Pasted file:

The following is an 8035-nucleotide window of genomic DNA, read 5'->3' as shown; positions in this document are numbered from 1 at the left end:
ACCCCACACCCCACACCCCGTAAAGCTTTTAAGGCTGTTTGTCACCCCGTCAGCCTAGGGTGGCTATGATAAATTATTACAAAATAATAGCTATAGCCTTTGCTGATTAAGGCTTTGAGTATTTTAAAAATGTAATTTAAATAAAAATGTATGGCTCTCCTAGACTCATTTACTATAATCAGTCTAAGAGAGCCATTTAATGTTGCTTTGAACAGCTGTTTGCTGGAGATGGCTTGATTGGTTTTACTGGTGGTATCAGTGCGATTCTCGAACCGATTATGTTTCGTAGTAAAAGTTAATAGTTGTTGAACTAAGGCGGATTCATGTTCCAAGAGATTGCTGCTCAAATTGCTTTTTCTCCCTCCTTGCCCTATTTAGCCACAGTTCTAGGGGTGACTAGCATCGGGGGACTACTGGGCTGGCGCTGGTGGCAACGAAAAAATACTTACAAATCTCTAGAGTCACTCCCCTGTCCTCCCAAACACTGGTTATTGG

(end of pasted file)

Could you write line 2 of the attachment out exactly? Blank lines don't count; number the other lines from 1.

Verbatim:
ACCCCACACCCCACACCCCGTAAAGCTTTTAAGGCTGTTTGTCACCCCGTCAGCCTAGGGTGGCTATGATAAATTATTACAAAATAATAGCTATAGCCTTTGCTGATTAAGGCTTTGAGTATTTTAAAAATGTAATTTAAATAAAAATGTATGGCTCTCCTAGACTCATTTACTATAATCAGTCTAAGAGAGCCATTTAATGTTGCTTTGAACAGCTGTTTGCTGGAGATGGCTTGATTGGTTTTACTGGTGGTATCAGTGCGATTCTCGAACCGATTATGTTTCGTAGTAAAAGTTAATAGTTGTTGAACTAAGGCGGATTCATGTTCCAAGAGATTGCTGCTCAAATTGCTTTTTCTCCCTCCTTGCCCTATTTAGCCACAGTTCTAGGGGTGACTAGCATCGGGGGACTACTGGGCTGGCGCTGGTGGCAACGAAAAAATACTTACAAATCTCTAGAGTCACTCCCCTGTCCTCCCAAACACTGGTTATTGG